We Lost the Sea
Triumph and Disaster


3.4
great

Review

by Jom STAFF
October 12th, 2019 | 30 replies


Release Date: 10/04/2019 | Tracklist

Review Summary: As Orson Welles put it: "If you want a happy ending, that depends, of course, on where you stop your story."

It's low-hanging fruit at this point to comment on the sociopolitical landscape here in October 2019, but sometimes I think about Billy Joel's "We Didn't Start the Fire" and wonder what might comprise the lyrics between 1979-2019 (the same window Billy Joel used, although I might need to wait another decade since the years he used were 1949-1989 and I don't want to have too much overlap). Would there be a recency bias? For example, Swedish teenager Greta Thunberg has captivated the world with her environmental activism, yet she's received a deluge of vitriol, suggesting that she is an actress hired by a PR firm, someone who is mentally ill and should have been aborted, but otherwise is a "very happy young girl looking forward to a bright and wonderful future." Alrighty then!

I bring up climate change since it serves, in part, as the backdrop that is Australian sextet We Lost the Sea's newest offering, Triumph & Disaster. The band describe the record as "a lament for the planet, all the people on it, and the beauty that will be left behind," through the lens of a post-apocalyptic children's story, with the record serving as its soundtrack. After the cathartic Departure Songs (and the heartbreaking personal tragedy that served as a precursor to its release), does We Lost the Sea's latest album do enough to escape Departure's immense shadow?

Triumph & Disaster commences with the aptly-named "Towers", a monolithic juggernaut whose passages are shrewdly demarcated into what sounds like a story-within-a-story narrative. Beginning with delay-laden guitar, the instrumentation segues into a distortion-heavy, apocalyptic motif. Like a hurricane, "Towers" slowly builds in intensity, with the apex of its crescendo exploding into sludgy delirium reminiscent of genre compatriots ISIS, Russian Circles, or Pelican. As the barrage abates, Earth's The Bees Made Honey in the Lion's Skull springs to mind -- and not just because the right-channel guitar sounds like an irritated swarm -- but because of how richly-layered the instrumentation is. Somber piano and brushed cymbals simulate the calm after the storm, temporarily emanating a sensation of soothing serenity. It all proves to be a red herring; after all, the devastation laid in "Towers"' first half did not truly dissipate. The piano and mellotron -- once harbingers of respite -- become more frantic and frenetic in pace amidst the Boris-like droning, Nathaniel D'Ugo's snare more immediate, and the cascading trio of guitars all lead to one of the most satisfying zeniths in third-wave post-rock this year. Expertly crafted, "Towers" is indisputably Triumph & Disaster's highlight.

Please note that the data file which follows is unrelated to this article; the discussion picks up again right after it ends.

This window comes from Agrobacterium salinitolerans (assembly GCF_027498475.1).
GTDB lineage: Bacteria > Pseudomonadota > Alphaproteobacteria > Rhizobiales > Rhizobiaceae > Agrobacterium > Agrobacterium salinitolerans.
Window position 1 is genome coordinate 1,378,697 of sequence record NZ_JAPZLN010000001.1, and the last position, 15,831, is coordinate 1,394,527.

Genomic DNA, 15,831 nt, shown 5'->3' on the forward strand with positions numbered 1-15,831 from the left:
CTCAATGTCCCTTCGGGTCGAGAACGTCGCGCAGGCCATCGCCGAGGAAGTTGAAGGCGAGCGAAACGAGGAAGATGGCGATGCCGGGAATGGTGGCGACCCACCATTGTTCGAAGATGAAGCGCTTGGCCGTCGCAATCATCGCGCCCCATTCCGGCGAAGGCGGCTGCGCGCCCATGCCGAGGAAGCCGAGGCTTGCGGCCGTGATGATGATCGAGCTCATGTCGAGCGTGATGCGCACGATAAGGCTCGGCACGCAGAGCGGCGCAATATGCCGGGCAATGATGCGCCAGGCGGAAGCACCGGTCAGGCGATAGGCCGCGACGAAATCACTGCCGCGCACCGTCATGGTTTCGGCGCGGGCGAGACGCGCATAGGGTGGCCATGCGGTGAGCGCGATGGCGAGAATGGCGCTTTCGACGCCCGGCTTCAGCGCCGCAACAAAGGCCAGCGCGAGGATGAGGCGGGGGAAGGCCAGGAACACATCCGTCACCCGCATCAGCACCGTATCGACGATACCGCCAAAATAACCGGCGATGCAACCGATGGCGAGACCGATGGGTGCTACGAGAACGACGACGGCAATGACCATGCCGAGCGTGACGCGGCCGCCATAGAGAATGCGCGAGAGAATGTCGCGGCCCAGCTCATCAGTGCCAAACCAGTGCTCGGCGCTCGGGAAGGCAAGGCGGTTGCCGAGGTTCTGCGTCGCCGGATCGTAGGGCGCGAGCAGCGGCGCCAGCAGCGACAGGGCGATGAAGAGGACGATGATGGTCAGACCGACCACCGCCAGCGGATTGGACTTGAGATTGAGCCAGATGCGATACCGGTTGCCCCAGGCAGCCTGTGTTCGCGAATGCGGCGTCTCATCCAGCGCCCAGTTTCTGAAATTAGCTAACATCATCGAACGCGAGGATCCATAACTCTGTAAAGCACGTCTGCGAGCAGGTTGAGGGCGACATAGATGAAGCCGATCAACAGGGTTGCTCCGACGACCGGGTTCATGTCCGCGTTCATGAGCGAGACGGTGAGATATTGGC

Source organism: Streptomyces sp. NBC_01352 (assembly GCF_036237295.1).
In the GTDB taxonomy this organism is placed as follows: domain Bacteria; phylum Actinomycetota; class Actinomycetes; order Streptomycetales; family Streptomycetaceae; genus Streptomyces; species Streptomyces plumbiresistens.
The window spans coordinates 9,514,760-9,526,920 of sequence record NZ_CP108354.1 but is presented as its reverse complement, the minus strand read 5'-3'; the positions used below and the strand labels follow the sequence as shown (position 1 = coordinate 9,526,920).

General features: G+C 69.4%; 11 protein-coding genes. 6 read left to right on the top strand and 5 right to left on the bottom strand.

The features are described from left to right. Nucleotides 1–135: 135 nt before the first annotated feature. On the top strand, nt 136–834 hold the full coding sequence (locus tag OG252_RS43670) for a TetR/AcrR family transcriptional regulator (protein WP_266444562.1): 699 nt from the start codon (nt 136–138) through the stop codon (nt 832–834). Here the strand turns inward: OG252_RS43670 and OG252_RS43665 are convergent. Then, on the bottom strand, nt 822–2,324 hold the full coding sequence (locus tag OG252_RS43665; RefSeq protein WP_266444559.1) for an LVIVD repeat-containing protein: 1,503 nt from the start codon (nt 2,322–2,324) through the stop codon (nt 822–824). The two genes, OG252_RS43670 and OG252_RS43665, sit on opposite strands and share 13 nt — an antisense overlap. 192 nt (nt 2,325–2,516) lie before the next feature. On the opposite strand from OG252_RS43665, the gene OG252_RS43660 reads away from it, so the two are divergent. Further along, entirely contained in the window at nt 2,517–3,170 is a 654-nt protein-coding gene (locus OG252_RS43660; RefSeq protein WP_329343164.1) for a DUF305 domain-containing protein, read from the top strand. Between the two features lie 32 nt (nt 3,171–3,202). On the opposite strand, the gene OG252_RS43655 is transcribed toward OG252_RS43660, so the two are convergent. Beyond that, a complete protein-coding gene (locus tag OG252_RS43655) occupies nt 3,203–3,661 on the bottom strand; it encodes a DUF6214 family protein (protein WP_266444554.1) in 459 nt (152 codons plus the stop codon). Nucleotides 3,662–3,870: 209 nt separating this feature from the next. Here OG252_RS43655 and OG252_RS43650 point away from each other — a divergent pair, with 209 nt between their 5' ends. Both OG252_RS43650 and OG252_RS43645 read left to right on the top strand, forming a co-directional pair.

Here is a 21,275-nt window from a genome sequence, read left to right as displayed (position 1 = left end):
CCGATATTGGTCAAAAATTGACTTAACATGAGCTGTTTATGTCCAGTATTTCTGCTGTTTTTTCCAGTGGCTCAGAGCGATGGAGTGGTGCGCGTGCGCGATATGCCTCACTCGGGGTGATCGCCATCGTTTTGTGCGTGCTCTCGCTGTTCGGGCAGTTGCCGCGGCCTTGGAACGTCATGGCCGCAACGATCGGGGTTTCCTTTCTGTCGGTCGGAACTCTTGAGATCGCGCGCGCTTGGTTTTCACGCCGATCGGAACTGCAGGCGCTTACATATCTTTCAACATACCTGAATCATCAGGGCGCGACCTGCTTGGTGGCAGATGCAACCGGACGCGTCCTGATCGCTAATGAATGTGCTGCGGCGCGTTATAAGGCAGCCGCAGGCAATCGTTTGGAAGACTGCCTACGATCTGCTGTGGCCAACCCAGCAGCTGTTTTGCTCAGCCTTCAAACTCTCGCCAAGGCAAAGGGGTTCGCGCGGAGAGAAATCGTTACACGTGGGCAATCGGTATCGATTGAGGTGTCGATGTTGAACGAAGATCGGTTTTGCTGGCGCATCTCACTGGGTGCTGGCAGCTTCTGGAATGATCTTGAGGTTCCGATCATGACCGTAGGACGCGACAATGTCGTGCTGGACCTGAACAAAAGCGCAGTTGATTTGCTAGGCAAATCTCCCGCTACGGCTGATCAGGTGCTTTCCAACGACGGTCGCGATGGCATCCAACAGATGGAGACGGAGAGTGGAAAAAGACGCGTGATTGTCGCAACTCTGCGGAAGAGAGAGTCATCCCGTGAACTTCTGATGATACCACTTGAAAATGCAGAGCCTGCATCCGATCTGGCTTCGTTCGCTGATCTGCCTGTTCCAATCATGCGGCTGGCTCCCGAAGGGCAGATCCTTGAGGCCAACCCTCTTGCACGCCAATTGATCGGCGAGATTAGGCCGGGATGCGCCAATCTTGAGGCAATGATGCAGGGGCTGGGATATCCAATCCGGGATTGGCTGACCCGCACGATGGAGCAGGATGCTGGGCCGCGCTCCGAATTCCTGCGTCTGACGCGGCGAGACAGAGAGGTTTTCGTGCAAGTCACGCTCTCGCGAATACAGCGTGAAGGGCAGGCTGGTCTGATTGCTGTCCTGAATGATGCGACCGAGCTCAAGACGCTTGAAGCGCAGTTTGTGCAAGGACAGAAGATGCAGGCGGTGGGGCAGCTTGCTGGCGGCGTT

Follow-up single "A Beautiful Collapse" propels the record along, continuing to intersperse melancholic, slow-burning ambiance with explosive cacophony. An assertive Kieran Elliott bass line, pummeling percussion, and another emphatic climax are "Collapse"'s peaks, and Mathew Kelly excels in utilizing synthesizer to magnify the song's main guitar theme. While the track doesn't gratuitously rehash the usual genre tropes, outside of the stellar aforementioned focal points, the track seemingly exists just to exist -- neither propelling the record forward nor advancing the story in an appreciable manner. "Dust", the record's first short (comparatively speaking) transition piece, falls into a comparable trap, although the forlorn trumpet enhances the swirling ambiance leading into "Parting Ways".